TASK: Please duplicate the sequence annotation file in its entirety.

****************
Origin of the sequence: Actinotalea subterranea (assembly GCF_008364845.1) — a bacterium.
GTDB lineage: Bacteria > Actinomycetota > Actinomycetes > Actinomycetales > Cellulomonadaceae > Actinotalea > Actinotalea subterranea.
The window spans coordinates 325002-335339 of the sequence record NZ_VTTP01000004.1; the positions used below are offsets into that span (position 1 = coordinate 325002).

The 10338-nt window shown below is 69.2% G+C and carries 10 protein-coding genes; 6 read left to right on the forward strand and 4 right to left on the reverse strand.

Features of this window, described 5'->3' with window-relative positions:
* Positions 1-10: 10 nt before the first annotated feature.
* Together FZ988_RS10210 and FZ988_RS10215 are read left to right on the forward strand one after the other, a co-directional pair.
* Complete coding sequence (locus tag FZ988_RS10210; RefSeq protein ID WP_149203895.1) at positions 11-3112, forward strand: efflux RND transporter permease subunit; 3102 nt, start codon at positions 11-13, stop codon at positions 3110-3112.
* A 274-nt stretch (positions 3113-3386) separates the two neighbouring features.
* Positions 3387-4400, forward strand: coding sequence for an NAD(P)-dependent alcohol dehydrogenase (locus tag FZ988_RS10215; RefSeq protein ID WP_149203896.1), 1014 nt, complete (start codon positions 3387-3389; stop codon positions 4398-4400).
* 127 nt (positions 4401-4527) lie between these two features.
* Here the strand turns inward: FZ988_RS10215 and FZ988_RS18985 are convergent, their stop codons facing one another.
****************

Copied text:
Origin of the sequence: Actinotalea subterranea (assembly GCF_008364845.1) — a bacterium.
GTDB lineage: Bacteria > Actinomycetota > Actinomycetes > Actinomycetales > Cellulomonadaceae > Actinotalea > Actinotalea subterranea.
The window spans coordinates 325002-335339 of the sequence record NZ_VTTP01000004.1; the positions used below are offsets into that span (position 1 = coordinate 325002).

The 10338-nt window shown below is 69.2% G+C and carries 10 protein-coding genes; 6 read left to right on the forward strand and 4 right to left on the reverse strand.

Features of this window, described 5'->3' with window-relative positions:
* Positions 1-10: 10 nt before the first annotated feature.
* Together FZ988_RS10210 and FZ988_RS10215 are read left to right on the forward strand one after the other, a co-directional pair.
* Complete coding sequence (locus tag FZ988_RS10210; RefSeq protein ID WP_149203895.1) at positions 11-3112, forward strand: efflux RND transporter permease subunit; 3102 nt, start codon at positions 11-13, stop codon at positions 3110-3112.
* A 274-nt stretch (positions 3113-3386) separates the two neighbouring features.
* Positions 3387-4400, forward strand: coding sequence for an NAD(P)-dependent alcohol dehydrogenase (locus tag FZ988_RS10215; RefSeq protein ID WP_149203896.1), 1014 nt, complete (start codon positions 3387-3389; stop codon positions 4398-4400).
* 127 nt (positions 4401-4527) lie between these two features.
* Here the strand turns inward: FZ988_RS10215 and FZ988_RS18985 are convergent, their stop codons facing one another.